Legislators protect statues over people

Legislators protect statues over people
August 17
05:00 2017

A little over two years ago, The Chronicle did a story about the Confederate statue at the corner of Liberty and West Fourth streets. It sits beside the former Forsyth County Courthouse, where it’s been since it was erected in 1905.

It’s in the news again.

A news report said that on Sunday evening after a nearby vigil, passers-by saw a sign at the statue, apparently asking that lawmakers remove the monument in solidarity with anti-hate protesters in Charlottesville, Virginia. The protest unrest in that city between white supremacists and those who oppose them on Saturday ended with one woman – an anti-hate protester – and two state troopers in a helicopter dead.

What the sign-maker didn’t know was that the statue does not belong to any government.

The local United Daughters of the Confederacy James B. Gordon Chapter, who erected the statue more than a century ago, still owned it in July 2015.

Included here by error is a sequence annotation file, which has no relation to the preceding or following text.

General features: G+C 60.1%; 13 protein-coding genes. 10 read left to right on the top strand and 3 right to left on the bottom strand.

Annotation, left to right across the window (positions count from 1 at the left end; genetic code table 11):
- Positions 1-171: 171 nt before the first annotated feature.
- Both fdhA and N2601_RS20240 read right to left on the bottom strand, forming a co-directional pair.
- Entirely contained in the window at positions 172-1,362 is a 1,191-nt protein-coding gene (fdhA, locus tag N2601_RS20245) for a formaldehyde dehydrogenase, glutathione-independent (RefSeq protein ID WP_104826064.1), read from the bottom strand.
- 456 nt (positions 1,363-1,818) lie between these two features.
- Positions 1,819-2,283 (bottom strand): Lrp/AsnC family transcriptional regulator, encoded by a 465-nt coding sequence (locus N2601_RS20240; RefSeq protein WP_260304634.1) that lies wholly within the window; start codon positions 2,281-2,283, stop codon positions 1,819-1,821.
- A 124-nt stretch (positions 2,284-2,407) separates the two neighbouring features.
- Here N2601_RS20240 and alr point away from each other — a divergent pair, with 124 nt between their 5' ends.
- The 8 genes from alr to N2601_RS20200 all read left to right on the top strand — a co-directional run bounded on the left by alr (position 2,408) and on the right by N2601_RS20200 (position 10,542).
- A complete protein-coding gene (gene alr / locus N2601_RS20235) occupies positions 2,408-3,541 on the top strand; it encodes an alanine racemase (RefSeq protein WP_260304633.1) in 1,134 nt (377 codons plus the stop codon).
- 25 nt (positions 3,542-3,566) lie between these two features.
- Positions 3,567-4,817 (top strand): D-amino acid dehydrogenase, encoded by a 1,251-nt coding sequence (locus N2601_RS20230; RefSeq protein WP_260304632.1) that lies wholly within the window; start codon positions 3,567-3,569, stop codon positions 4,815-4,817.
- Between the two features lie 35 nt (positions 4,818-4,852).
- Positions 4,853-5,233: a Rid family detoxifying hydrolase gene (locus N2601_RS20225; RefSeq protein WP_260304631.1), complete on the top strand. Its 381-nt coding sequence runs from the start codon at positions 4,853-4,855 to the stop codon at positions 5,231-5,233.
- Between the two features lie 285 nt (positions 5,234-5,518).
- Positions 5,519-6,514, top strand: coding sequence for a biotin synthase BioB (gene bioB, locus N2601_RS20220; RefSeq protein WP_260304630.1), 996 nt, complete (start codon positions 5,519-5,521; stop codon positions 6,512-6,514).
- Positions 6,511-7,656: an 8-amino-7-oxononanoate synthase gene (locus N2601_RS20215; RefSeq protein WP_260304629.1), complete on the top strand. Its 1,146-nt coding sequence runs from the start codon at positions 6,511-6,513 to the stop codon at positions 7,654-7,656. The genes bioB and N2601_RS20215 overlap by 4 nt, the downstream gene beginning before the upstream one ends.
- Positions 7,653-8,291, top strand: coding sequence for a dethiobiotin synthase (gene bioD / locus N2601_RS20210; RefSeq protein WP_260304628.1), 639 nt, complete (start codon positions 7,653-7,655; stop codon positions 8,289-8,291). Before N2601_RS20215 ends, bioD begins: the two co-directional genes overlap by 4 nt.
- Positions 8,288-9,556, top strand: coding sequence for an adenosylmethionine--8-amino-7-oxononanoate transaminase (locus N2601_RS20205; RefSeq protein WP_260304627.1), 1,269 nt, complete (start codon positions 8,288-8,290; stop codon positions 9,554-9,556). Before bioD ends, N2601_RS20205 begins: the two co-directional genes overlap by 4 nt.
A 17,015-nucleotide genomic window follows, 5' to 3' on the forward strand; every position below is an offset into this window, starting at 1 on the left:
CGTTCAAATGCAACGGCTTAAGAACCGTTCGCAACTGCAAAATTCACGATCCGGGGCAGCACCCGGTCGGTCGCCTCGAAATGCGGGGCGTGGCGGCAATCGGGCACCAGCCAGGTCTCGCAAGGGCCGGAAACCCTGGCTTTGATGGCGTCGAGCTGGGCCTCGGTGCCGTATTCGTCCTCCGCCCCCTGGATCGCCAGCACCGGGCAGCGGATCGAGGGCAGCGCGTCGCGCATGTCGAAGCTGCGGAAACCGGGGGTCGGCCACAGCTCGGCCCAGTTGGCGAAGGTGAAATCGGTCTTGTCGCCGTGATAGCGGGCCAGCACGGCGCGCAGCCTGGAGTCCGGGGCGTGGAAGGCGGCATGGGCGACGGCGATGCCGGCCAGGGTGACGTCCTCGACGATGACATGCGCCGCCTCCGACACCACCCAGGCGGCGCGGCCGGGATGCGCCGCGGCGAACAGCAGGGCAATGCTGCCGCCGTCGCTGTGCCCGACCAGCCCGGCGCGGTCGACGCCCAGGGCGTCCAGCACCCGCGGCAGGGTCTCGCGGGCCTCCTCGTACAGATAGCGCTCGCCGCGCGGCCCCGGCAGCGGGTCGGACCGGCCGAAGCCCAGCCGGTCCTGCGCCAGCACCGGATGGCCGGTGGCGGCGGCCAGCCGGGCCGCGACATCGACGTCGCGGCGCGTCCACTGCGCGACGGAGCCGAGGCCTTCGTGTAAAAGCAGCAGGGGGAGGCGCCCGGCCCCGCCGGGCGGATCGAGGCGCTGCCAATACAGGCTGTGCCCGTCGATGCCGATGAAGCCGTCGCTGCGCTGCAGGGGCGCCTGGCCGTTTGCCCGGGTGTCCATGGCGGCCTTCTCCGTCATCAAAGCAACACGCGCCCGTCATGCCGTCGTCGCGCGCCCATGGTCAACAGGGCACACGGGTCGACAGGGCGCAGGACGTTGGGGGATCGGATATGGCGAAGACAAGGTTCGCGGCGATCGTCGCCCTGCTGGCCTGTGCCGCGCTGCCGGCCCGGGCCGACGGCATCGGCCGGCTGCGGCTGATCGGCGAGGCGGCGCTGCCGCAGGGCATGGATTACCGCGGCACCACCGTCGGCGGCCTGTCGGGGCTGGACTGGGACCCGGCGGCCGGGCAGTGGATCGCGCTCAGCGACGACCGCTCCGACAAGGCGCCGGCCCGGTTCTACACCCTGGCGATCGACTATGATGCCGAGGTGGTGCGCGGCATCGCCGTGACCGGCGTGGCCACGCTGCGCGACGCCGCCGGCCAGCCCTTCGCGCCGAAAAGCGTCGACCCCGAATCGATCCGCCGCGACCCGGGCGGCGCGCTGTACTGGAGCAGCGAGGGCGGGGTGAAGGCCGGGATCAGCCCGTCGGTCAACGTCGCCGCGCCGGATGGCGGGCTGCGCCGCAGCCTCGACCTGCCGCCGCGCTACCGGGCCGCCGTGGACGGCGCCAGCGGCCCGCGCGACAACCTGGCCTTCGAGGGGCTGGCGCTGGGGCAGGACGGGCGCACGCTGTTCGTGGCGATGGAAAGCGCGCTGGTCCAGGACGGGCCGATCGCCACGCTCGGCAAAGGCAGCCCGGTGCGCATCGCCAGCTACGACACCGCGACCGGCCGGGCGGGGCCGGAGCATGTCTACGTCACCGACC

Neither the county nor the new owners of the nearby property have control over the statue, Deputy County Manager Damon Sanders-Pratt said in 2015.

But, thanks to our forward-thinking legislators, a state law that would bar local governments from removing any Confederate monuments and symbols was made law in 2015. So, even if our local government thought it could and wanted to remove it, it could not unless the General Assembly passes a bill allowing it to be moved.

So, there you have it.

N.C. GOP lawmakers will protect historical monuments but not people who need help with their health. Where is the expansion law for Medicaid, the state health insurance program for the poor and disabled? Democrat Gov. Roy Cooper would sign the bill; he has been pushing for one since campaigning for governor.

Where is the concern about living human beings over inanimate monuments that are symbols of an anti-government movement, not to mention slavery?

GOP legislators protect statues over people.

Activists in Durham took matters into their own hands on Monday evening by using a rope to pull down a bronze Confederate soldier outside a Durham courthouse, The Associated Press reports. The Durham protest was in response to the white nationalist rally held in Charlottesville over the weekend.

Well, if you can’t move the statues, you can move the legislators. Vote the non-progressives out of office.

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WS Chronicle

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